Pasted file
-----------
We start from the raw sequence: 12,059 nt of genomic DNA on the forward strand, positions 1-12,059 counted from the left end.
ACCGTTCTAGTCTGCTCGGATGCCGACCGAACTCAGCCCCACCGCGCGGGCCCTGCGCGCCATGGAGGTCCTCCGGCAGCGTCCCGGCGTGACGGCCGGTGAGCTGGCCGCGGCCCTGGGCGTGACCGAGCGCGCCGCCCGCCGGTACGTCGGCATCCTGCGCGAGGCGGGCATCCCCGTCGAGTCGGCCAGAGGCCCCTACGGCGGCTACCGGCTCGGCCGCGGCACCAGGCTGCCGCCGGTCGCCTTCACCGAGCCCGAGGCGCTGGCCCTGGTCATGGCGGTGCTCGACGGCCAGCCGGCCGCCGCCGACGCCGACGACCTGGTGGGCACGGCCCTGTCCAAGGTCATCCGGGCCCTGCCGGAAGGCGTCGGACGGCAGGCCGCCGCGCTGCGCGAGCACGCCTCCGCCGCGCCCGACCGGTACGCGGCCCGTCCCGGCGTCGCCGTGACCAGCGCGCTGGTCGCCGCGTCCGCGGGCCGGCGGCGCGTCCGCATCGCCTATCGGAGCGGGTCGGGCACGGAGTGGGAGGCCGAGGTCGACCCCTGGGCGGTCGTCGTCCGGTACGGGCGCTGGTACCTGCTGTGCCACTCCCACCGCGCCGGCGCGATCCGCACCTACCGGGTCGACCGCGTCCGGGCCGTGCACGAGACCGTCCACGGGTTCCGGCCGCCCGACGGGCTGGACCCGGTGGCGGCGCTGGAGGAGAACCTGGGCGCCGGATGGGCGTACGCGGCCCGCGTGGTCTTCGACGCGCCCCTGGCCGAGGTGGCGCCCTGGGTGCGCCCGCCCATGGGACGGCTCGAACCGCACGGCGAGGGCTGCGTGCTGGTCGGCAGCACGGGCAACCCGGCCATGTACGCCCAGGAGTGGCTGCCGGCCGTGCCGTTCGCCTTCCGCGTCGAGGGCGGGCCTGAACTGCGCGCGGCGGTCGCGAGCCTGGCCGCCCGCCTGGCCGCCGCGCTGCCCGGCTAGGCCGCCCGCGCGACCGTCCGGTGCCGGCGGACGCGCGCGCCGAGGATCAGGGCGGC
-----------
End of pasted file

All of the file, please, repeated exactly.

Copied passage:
We start from the raw sequence: 12,059 nt of genomic DNA on the forward strand, positions 1-12,059 counted from the left end.
ACCGTTCTAGTCTGCTCGGATGCCGACCGAACTCAGCCCCACCGCGCGGGCCCTGCGCGCCATGGAGGTCCTCCGGCAGCGTCCCGGCGTGACGGCCGGTGAGCTGGCCGCGGCCCTGGGCGTGACCGAGCGCGCCGCCCGCCGGTACGTCGGCATCCTGCGCGAGGCGGGCATCCCCGTCGAGTCGGCCAGAGGCCCCTACGGCGGCTACCGGCTCGGCCGCGGCACCAGGCTGCCGCCGGTCGCCTTCACCGAGCCCGAGGCGCTGGCCCTGGTCATGGCGGTGCTCGACGGCCAGCCGGCCGCCGCCGACGCCGACGACCTGGTGGGCACGGCCCTGTCCAAGGTCATCCGGGCCCTGCCGGAAGGCGTCGGACGGCAGGCCGCCGCGCTGCGCGAGCACGCCTCCGCCGCGCCCGACCGGTACGCGGCCCGTCCCGGCGTCGCCGTGACCAGCGCGCTGGTCGCCGCGTCCGCGGGCCGGCGGCGCGTCCGCATCGCCTATCGGAGCGGGTCGGGCACGGAGTGGGAGGCCGAGGTCGACCCCTGGGCGGTCGTCGTCCGGTACGGGCGCTGGTACCTGCTGTGCCACTCCCACCGCGCCGGCGCGATCCGCACCTACCGGGTCGACCGCGTCCGGGCCGTGCACGAGACCGTCCACGGGTTCCGGCCGCCCGACGGGCTGGACCCGGTGGCGGCGCTGGAGGAGAACCTGGGCGCCGGATGGGCGTACGCGGCCCGCGTGGTCTTCGACGCGCCCCTGGCCGAGGTGGCGCCCTGGGTGCGCCCGCCCATGGGACGGCTCGAACCGCACGGCGAGGGCTGCGTGCTGGTCGGCAGCACGGGCAACCCGGCCATGTACGCCCAGGAGTGGCTGCCGGCCGTGCCGTTCGCCTTCCGCGTCGAGGGCGGGCCTGAACTGCGCGCGGCGGTCGCGAGCCTGGCCGCCCGCCTGGCCGCCGCGCTGCCCGGCTAGGCCGCCCGCGCGACCGTCCGGTGCCGGCGGACGCGCGCGCCGAGGATCAGGGCGGC